My research project



Xubo Liu, Haohe Liu, Qiuqiang Kong, Xinhao Mei, Jinzheng Zhao, Qiushi Huang, Mark D. Plumbley, Wenwu Wang (2022)Separate What You Describe: Language-Queried Audio Source Separation, In: Interspeech 2022pp. 1801-1805

In this paper, we introduce the task of language-queried audio source separation (LASS), which aims to separate a target source from an audio mixture based on a natural language query of the target source (e.g., “a man tells a joke followed by people laughing”). A unique challenge in LASS is associated with the complexity of natural language description and its relation with the audio sources. To address this issue, we proposed LASSNet, an end-to-end neural network that is learned to jointly process acoustic and linguistic information, and separate the target source that is consistent with the language query from an audio mixture. We evaluate the performance of our proposed system with a dataset created from the AudioCaps dataset. Experimental results show that LASS-Net achieves considerable improvements over baseline methods. Furthermore, we observe that LASS-Net achieves promising generalization results when using diverse human-annotated descriptions as queries, indicating its potential use in real-world scenarios. The separated audio samples and source code are available at https://liuxubo717.github.io/LASS-demopage.

Sounds carry an abundance of information about activities and events in our everyday environment, such as traffic noise, road works, music, or people talking. Recent machine learning methods, such as convolutional neural networks (CNNs), have been shown to be able to automatically recognize sound activities, a task known as audio tagging. One such method, pre-trained audio neural networks (PANNs), provides a neural network which has been pre-trained on over 500 sound classes from the publicly available AudioSet dataset, and can be used as a baseline or starting point for other tasks. However, the existing PANNs model has a high computational complexity and large storage requirement. This could limit the potential for deploying PANNs on resource-constrained devices, such as on-the-edge sound sensors, and could lead to high energy consumption if many such devices were deployed. In this paper, we reduce the computational complexity and memory requirement of the PANNs model by taking a pruning approach to eliminate redundant parameters from the PANNs model. The resulting Efficient PANNs (E-PANNs) model, which requires 36% less computations and 70% less memory, also slightly improves the sound recognition (audio tagging) performance. The code for the E-PANNs model has been released under an open source license.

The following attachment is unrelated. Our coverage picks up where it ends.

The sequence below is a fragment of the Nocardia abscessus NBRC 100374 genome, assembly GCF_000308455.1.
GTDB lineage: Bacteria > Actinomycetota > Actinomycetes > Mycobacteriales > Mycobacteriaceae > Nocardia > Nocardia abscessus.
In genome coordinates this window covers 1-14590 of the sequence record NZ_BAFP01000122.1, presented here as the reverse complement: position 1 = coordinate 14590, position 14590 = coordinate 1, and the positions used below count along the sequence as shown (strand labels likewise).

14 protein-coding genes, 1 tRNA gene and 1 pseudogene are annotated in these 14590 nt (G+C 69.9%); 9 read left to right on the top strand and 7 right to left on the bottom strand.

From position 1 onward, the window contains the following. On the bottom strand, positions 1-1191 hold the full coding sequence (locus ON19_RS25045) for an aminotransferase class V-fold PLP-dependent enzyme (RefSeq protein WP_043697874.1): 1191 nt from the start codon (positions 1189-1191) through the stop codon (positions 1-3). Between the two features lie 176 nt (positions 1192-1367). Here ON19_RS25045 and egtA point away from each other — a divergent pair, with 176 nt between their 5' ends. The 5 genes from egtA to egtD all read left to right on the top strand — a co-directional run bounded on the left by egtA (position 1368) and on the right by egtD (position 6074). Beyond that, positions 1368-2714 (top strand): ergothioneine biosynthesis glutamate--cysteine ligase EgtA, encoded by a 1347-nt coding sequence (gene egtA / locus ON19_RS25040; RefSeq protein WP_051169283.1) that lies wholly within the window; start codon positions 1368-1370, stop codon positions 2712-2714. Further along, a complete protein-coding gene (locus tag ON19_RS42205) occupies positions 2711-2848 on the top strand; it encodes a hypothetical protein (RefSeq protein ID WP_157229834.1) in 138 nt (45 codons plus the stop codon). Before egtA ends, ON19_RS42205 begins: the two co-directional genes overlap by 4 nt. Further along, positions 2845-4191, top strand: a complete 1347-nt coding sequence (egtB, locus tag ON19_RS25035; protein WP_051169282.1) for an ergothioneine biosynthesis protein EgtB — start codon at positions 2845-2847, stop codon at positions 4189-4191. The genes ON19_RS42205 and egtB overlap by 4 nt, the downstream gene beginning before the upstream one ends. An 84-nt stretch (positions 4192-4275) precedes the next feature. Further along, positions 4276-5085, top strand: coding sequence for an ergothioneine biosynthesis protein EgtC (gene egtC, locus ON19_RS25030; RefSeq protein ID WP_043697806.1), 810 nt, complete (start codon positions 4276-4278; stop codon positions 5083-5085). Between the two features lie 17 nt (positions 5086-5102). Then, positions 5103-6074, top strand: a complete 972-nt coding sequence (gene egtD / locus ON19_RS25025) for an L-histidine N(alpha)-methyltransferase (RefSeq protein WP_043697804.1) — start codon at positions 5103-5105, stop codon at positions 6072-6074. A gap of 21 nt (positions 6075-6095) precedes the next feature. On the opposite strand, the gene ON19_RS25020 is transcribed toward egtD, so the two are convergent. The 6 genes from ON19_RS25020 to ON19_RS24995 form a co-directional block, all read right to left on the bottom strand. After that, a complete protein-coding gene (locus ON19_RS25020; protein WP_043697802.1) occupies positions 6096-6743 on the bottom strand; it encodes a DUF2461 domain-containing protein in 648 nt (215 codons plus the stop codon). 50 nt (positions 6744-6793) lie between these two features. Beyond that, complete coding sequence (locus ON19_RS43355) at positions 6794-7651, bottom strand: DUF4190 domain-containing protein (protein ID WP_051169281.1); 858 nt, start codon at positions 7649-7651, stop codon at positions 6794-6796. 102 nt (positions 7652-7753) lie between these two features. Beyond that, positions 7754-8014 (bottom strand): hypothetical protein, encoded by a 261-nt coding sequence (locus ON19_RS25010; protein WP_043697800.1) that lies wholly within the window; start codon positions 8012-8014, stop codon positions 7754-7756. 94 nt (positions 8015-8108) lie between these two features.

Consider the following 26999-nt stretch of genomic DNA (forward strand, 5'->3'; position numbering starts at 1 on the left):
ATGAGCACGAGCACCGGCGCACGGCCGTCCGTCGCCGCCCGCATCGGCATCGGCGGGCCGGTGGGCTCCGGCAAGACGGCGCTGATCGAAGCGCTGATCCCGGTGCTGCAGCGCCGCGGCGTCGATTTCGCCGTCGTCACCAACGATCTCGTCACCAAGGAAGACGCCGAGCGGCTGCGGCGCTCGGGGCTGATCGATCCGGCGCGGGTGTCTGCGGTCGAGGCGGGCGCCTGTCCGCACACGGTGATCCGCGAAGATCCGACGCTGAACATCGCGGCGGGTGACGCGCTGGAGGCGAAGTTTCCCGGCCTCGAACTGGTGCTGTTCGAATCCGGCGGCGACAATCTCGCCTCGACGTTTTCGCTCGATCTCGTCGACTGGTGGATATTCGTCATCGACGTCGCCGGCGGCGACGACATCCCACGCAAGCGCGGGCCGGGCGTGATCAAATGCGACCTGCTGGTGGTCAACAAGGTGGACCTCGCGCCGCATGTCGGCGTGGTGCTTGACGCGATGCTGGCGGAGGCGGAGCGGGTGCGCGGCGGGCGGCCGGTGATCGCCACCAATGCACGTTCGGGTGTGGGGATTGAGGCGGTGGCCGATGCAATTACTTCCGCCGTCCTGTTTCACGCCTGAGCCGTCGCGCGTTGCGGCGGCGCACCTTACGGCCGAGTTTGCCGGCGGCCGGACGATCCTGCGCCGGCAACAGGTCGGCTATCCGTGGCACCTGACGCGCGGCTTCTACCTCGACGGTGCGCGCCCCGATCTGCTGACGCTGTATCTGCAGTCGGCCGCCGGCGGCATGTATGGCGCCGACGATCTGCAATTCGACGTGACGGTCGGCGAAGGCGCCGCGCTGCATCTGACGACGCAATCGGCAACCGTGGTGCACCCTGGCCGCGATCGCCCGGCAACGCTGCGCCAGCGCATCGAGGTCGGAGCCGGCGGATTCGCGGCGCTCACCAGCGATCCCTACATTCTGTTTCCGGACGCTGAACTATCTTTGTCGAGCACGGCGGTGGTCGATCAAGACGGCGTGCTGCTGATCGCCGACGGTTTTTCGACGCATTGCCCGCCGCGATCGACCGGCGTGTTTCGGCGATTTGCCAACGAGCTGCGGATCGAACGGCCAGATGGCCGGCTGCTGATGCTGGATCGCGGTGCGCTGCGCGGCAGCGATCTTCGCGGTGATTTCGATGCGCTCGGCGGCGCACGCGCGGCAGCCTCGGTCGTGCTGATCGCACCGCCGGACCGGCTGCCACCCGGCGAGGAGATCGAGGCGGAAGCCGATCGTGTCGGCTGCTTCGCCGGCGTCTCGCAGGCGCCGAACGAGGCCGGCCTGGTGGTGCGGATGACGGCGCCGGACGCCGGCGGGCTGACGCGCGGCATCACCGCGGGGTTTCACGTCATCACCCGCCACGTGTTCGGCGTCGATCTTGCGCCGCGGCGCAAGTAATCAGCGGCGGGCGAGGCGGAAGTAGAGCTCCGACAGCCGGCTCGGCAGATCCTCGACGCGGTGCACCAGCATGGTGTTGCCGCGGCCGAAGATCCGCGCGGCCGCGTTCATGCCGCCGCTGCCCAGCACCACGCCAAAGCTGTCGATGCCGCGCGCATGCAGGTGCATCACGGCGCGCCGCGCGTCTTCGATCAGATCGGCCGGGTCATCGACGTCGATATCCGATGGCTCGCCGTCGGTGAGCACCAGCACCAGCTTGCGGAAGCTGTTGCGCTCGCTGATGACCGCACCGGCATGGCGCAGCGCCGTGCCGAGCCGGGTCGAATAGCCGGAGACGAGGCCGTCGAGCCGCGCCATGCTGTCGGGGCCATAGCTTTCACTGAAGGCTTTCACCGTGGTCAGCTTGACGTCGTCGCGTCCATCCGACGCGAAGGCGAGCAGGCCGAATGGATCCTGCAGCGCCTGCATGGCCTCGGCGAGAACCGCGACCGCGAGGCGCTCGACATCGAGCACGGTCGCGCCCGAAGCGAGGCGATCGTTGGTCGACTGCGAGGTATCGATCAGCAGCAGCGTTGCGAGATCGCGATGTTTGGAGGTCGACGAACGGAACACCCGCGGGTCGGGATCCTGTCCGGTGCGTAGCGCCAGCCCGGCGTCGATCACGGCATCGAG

—Audio captioning aims at using language to describe the content of an audio clip. Existing audio captioning systems are generally based on an encoder-decoder architecture, in which acoustic information is extracted by an audio encoder and then a language decoder is used to generate the captions. Training an audio captioning system often encounters the problem of data scarcity. Transferring knowledge from pre-trained audio models such as Pre-trained Audio Neural Networks (PANNs) have recently emerged as a useful method to mitigate this issue. However, there is less attention on exploiting pre-trained language models for the decoder, compared with the encoder. BERT is a pre-trained language model that has been extensively used in natural language processing tasks. Nevertheless, the potential of using BERT as the language decoder for audio captioning has not been investigated. In this study, we demonstrate the efficacy of the pre-trained BERT model for audio captioning. Specifically, we apply PANNs as the encoder and initialize the decoder from the publicly available pre-trained BERT models. We conduct an empirical study on the use of these BERT models for the decoder in the audio captioning model. Our models achieve competitive results with the existing audio captioning methods on the AudioCaps dataset.

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